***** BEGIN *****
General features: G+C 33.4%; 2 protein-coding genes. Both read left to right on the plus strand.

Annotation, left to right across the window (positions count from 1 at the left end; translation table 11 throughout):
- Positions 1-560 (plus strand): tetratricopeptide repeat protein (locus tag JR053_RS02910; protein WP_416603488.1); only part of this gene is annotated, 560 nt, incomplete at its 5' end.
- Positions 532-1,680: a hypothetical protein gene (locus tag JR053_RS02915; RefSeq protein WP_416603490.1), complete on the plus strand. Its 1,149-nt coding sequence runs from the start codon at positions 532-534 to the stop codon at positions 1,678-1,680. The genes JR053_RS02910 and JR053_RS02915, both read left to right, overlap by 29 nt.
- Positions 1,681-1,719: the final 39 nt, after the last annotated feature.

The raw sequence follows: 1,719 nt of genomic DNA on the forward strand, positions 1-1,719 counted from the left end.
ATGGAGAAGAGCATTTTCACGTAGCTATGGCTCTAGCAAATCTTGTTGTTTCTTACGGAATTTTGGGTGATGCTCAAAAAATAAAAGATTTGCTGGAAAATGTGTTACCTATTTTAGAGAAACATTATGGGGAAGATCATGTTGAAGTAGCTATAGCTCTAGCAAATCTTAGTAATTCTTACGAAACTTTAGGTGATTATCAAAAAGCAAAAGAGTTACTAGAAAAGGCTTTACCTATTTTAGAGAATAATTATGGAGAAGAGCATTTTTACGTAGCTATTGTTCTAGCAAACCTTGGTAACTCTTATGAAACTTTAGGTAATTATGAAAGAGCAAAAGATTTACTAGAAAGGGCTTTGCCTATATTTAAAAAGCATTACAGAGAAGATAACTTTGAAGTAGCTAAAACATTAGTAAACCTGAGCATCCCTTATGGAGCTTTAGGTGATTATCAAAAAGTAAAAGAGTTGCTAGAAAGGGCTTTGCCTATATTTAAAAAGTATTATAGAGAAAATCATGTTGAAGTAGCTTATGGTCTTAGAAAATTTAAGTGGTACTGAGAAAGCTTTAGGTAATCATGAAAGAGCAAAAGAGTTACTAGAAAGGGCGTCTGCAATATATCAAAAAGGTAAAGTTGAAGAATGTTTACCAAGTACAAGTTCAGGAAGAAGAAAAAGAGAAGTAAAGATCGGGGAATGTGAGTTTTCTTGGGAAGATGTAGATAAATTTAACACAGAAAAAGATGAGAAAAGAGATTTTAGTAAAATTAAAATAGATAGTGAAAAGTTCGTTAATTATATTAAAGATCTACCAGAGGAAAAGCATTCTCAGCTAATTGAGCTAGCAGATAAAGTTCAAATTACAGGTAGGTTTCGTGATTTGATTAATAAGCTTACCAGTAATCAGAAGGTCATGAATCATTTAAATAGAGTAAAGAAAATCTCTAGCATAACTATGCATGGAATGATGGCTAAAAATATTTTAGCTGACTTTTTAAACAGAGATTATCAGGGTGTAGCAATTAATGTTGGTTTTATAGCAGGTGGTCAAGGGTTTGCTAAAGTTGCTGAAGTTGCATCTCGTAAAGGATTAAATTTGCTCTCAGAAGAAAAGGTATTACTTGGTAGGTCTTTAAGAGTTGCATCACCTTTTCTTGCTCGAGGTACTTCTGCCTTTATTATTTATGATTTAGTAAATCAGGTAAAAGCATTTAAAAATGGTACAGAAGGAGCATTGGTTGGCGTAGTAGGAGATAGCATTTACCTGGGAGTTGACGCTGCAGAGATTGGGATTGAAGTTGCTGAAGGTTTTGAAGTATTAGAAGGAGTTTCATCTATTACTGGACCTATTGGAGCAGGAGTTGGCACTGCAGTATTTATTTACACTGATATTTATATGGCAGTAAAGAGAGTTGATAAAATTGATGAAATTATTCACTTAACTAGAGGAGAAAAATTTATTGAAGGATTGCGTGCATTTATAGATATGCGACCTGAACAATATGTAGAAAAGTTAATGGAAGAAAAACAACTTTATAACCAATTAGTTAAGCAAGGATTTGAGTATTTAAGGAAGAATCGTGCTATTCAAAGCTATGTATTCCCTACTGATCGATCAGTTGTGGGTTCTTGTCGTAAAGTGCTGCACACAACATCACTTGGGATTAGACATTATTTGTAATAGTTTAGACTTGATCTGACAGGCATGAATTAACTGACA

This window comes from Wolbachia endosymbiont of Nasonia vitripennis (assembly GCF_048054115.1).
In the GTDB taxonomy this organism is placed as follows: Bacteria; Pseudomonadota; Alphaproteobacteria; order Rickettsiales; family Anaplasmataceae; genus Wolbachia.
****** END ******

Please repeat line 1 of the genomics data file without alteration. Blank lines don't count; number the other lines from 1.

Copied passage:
General features: G+C 33.4%; 2 protein-coding genes. Both read left to right on the plus strand.